Region goes back to school on talent


Joe Quick, director of business solutions and training for the Michigan Works! Association, speaks with members of Talent Pipeline Management Academy. Courtesy Consumers Energy

The U.S. Chamber of Commerce has schooled a group of West Michigan stakeholders on connecting the dots between training providers and employers.

Consumers Energy and the U.S. Chamber of Commerce Foundation’s Center for Education and Workforce partnered in October to launch the first statewide Talent Pipeline Management (TPM) Academy in the nation.

Its inaugural class — which graduates the end of April — consists of 20 leaders and CEOs from Michigan chambers of commerce, nonprofits, and economic and workforce development organizations.

This region’s students included Deb Lyzenga, West Michigan Works!, Grand Rapids; Kevin Stotts, Talent 2025, Grand Rapids; Kellee Kortas, Lakeshore Advantage, Zeeland; and Jen Wangler, The Right Place, Grand Rapids.

The U.S. chamber sent its own instructors to teach participants how to be the link between employers and training providers to meet critical short- and long-term employment needs.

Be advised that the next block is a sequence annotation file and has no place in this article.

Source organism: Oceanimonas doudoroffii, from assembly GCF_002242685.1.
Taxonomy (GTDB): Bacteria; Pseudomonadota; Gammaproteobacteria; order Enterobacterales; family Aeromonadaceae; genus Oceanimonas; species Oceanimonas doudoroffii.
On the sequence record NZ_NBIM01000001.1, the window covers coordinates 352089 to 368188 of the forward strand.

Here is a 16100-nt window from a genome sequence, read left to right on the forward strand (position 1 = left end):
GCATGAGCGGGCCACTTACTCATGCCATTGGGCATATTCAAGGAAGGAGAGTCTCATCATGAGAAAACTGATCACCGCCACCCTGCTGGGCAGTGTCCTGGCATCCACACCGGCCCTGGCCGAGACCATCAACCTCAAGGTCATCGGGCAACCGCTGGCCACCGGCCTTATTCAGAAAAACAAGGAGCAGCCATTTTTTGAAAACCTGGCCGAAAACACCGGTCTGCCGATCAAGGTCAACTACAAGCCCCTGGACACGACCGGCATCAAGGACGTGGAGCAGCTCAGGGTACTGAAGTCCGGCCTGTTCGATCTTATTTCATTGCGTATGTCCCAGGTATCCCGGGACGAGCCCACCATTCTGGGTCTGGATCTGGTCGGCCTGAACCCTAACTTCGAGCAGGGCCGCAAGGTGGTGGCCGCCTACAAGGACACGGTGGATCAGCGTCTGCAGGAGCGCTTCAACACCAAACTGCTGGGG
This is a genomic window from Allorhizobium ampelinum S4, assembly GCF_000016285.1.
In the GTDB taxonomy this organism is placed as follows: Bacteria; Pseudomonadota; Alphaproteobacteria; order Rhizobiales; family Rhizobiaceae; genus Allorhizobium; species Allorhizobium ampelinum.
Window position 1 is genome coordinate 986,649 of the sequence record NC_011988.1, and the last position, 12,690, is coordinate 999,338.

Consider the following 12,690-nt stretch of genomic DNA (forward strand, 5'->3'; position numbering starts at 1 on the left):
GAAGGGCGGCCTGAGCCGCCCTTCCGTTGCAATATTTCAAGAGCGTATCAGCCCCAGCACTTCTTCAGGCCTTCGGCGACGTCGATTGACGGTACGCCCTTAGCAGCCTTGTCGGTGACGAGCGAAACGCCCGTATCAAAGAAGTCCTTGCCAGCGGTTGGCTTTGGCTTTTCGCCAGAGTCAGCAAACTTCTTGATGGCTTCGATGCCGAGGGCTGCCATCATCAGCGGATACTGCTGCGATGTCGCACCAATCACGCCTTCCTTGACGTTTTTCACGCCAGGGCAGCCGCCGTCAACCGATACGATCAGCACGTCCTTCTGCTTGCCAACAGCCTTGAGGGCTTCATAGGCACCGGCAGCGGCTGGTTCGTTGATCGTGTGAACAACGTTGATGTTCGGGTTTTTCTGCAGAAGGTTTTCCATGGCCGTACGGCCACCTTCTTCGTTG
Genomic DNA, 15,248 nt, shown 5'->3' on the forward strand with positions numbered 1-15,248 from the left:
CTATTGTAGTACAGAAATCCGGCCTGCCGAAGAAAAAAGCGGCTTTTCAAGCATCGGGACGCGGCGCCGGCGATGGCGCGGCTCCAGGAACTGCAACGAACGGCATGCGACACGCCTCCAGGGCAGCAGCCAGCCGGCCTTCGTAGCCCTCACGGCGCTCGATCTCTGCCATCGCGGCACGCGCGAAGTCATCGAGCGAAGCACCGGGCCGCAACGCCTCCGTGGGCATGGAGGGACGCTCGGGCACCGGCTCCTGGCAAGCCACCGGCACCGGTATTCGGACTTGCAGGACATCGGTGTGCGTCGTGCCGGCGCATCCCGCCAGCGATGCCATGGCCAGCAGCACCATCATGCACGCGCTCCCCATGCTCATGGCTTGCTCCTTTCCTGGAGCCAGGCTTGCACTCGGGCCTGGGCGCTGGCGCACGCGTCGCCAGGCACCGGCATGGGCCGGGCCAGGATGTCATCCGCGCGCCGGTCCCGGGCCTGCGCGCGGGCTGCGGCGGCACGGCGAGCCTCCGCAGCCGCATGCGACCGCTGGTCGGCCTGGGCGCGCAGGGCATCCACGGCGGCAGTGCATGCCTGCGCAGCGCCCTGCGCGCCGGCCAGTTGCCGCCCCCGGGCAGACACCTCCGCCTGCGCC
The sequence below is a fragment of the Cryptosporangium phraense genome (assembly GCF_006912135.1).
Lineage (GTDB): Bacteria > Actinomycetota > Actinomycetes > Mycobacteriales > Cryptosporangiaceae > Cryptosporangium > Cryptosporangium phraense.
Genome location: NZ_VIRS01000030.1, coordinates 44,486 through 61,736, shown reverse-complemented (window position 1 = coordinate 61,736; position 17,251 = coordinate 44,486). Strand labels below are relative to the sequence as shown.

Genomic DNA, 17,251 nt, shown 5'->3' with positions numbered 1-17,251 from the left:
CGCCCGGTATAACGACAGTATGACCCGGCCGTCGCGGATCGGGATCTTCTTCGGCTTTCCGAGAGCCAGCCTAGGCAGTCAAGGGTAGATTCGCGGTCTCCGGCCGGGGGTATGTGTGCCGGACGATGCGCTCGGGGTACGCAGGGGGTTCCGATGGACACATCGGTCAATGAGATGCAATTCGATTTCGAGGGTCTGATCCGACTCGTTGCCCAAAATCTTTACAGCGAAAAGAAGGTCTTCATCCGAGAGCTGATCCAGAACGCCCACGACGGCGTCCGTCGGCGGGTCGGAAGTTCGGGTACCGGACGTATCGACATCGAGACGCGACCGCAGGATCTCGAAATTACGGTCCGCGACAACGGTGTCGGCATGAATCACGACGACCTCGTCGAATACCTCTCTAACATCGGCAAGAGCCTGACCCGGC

Lyzenga said the curriculum is based on the U.S. Chamber Foundation’s four-year-old TPM initiative, which applies supply chain principles to the skills gap.

“This gives us the common language of supply chain management and driving home the employers are really the ones in charge of telling workforce developers and educators what they need in a skilled worker,” she said.

The program, funded by grants from Consumers Energy Foundation and the W.K. Kellogg Foundation, costs $500 per participant and includes meals, training, project management and access to the program’s web-based tools for two years.

Sessions for the first cohort have been held in Grand Rapids, Lansing and Troy.

“The U.S. Chamber of Commerce takes us through six strategies in class, and we move through those strategies over those three two-day meeting events,” Lyzenga said.

“We take it back to our region and start applying the principles of what we learned, then we come back and begin learning the next few strategies.”

The curriculum’s six directives include:

  • Plan and implement an employer collaborative